Other goodies included voice control, Wi-Fi, which made Googling road trip destinations in small towns a breeze, and the 10.2-inch rear screens for the back seats (which, unfortunately, I didn’t get as much time to play with as I would’ve liked) with their matching sets of wireless headphones. I also feel like I should include the Range Rover’s 4×4 system here too, since it’s long been one of the best the world has to offer, and its dial-in settings on the center console are a breeze to operate. But since I’m not a lunatic, I didn’t even think about taking Range Rover’s own Range Rover off-roading — subjecting it to New York City for a week was crazy enough.
For years, Jaguar-Land Rover’s achilles heel has been its long-term liability, and the company has made great strides to turn this around lately, notably by offering comprehensive warranties. It all seemed to bode well for our Range Rover, as I absolutely loved the stereo system (the 3-D Sound setting was incredible), the Sat Nav system was fast and intuitive, and the aforementioned monitoring systems made driving the big SUV in heavy traffic easy. Then came the Saturday trip to Long Island, where the system crashed after my girlfriend made a quick leap from navigation to climate control to media on the touchscreen. It rebooted after about two minutes, and while it kept our directions saved, it was more than a little worrying. It happened three more times over the course of the week, twice without anyone touching it.
Tech and safety pros and cons
+ The army of sensors and cameras, plus the smart mirrors make this beast a breeze to drive, even in New York City’s worst traffic.
+ The 1700-watt Meridian sound system is incredible, and the 3-D Sound setting is the closest you’re going to get to concert sound while driving down the highway.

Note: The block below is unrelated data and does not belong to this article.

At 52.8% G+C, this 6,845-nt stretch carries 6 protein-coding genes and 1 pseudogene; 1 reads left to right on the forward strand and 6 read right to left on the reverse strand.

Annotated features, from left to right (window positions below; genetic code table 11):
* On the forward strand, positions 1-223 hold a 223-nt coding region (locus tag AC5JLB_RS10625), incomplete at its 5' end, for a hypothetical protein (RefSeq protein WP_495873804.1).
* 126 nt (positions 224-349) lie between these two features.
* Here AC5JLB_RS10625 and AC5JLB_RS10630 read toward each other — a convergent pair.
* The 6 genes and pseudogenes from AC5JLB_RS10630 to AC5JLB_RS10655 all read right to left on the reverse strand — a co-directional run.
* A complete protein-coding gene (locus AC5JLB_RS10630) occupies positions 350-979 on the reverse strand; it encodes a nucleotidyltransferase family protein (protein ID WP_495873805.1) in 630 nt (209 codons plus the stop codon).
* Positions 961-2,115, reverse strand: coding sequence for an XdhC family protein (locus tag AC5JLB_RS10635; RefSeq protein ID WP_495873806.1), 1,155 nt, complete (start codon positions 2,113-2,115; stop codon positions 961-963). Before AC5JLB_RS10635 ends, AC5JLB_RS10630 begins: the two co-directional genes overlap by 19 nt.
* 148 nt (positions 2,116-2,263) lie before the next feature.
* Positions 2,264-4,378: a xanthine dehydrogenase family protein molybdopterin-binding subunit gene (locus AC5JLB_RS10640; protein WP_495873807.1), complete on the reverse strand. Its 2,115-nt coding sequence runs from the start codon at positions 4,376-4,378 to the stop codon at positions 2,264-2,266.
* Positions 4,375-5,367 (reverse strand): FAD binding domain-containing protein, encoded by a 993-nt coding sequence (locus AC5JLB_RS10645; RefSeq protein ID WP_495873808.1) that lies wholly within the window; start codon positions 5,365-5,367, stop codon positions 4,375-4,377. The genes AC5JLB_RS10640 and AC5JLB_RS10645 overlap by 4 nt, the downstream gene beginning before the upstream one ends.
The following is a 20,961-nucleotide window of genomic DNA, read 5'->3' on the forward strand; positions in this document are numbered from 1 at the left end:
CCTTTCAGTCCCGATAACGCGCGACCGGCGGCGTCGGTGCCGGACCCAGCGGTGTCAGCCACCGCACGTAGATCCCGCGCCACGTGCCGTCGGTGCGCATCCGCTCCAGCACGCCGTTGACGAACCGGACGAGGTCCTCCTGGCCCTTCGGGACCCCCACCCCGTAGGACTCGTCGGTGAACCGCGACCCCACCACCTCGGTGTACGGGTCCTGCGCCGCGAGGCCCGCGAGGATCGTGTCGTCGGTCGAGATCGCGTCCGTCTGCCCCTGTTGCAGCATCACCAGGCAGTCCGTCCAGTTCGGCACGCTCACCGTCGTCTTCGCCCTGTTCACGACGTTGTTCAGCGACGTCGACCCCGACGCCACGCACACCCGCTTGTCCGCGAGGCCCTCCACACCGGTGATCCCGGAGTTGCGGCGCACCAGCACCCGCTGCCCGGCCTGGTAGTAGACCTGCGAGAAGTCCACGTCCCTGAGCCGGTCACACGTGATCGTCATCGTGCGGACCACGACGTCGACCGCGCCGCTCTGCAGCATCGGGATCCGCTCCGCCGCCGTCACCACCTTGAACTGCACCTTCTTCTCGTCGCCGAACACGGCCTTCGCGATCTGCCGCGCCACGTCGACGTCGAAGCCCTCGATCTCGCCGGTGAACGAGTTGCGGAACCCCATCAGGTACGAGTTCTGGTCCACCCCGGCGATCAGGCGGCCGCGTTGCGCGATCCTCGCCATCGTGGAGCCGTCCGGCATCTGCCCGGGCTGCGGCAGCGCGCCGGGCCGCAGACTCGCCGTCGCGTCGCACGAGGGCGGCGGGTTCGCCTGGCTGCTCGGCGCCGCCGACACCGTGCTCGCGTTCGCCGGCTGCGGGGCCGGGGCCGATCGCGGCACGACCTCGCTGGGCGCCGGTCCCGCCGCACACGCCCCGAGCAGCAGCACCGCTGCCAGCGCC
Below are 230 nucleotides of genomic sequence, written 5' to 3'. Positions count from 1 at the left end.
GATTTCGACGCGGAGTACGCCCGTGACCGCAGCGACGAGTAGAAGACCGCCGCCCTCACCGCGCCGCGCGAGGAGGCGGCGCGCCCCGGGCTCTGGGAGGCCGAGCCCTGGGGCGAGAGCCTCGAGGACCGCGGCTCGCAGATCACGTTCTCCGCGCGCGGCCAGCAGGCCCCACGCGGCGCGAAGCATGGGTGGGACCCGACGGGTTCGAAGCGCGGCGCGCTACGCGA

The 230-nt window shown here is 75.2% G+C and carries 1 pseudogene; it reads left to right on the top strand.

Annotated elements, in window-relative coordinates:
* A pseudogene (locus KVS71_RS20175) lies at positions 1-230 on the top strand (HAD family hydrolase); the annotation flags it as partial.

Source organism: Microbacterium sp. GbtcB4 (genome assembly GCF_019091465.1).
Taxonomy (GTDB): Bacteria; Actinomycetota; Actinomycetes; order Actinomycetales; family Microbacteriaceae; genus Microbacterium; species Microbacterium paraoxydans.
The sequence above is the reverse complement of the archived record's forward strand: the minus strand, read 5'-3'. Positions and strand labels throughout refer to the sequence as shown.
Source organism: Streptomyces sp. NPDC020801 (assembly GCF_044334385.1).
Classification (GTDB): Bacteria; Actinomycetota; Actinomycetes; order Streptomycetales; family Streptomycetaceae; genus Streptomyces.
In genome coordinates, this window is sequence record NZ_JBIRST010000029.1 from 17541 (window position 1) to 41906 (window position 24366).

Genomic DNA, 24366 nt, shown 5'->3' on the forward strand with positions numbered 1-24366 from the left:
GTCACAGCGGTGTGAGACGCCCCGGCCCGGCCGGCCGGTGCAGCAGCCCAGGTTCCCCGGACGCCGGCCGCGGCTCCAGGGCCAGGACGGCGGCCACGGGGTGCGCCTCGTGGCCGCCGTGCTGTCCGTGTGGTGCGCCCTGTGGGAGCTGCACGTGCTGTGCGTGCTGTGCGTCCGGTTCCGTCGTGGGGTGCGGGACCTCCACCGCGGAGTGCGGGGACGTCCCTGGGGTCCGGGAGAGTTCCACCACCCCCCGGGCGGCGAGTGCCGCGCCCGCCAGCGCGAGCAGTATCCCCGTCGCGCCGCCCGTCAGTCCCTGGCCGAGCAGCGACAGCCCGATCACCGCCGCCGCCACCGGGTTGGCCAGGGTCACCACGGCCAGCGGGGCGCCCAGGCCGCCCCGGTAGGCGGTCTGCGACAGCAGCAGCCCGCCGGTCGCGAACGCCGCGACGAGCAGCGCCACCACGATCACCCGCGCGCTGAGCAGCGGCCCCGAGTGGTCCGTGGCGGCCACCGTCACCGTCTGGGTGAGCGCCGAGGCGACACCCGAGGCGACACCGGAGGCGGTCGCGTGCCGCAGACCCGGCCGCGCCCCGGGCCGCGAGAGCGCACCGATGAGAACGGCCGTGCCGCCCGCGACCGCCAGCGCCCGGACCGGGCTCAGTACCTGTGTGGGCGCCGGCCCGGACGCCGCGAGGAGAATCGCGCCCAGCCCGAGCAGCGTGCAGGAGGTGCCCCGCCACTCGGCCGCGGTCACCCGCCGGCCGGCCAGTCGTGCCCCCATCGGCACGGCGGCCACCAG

+ JLR’s Sat Nav is one of the cleanest, most intuitive, and easiest infotainment systems I’ve used, and I never knew I could like a heads-up display so much either.
– But its unexplained crashes are worrying, even with JLR’s comprehensive new warranty.
– No really, those Sat Nav crashes were very worrisome on a vehicle with less than 1,000 miles on the clock. We really hope the company’s latest measures can exorcise its reliability demons once and for all.
– The Range Rover can raise its ride hight from 8 up to 11 inches for off-roading, and can ford nearly 3 feet of water. We wouldn’t want it any other way, but you’d be crazy to do either in a long wheelbase Autobiography.
With its conservative looks belying its sporting pretensions, the big Range Rover is young Muhammad Ali in a suit. It’s charismatic and charming until you stomp the gas and put the gloves on, then all it wants to do is float like a butterfly and sting like a bee. And while the big SUV went unnoticed in the city, its reputation did get me some negative attention outside of the city.
The first time, a twenty-something and his girlfriend in a BMW E46 M3 tried to race me at a stoplight in tony little Amagansett, Long Island. But fearing the wrath of bored eastern L.I. cops in winter (plus the fact that it’s not my car), I let him tear away — and nearly rear-end a Mercedes ML-Class at the next light. Besides, the big SUV is the rolling British incarnation of the Roosevelt Corollary; it isn’t about going out and crushing most other cars, it’s having the supreme satisfaction that you could.
The next day, a driver in an Audi SQ5 wanted to overtake me on the twisty Teconic Parkway upstate. Surprisingly, the Range Rover took to the corners much better than the smaller Audi, and he fell back without me even breaking the speed limit. But by then, I had already become convinced that there wasn’t much this SUV couldn’t do well.
Wrap up and review
A week ago I was thrilled to test the king of the Range Rovers, but also terrified at the prospect of taking care of it in one of the most hectic cities in the world. Luckily, it was an absolute joy to drive in any situation, and by the end of the week, I was sad to see it go.
Sometimes it’s hard to review something like a Range Rover. You already know it’s going to be good, so really the hard part is finding fault in it. Unfortunately, that gremlin in the infotainment system is genuinely worrisome, but other than that, it’s simply one of the best things with four wheels on the planet, and it shows inside and out. The Autobiography may be out of almost everybody’s price range — including mine — but every now and again it’s good to spend time with the best, just to see how close the competitors come, and where they’ll be in maybe five years. And with the Autobiography, the competition isn’t even close. Your move, Bentley.
Follow Derek on Twitter @CS_DerekS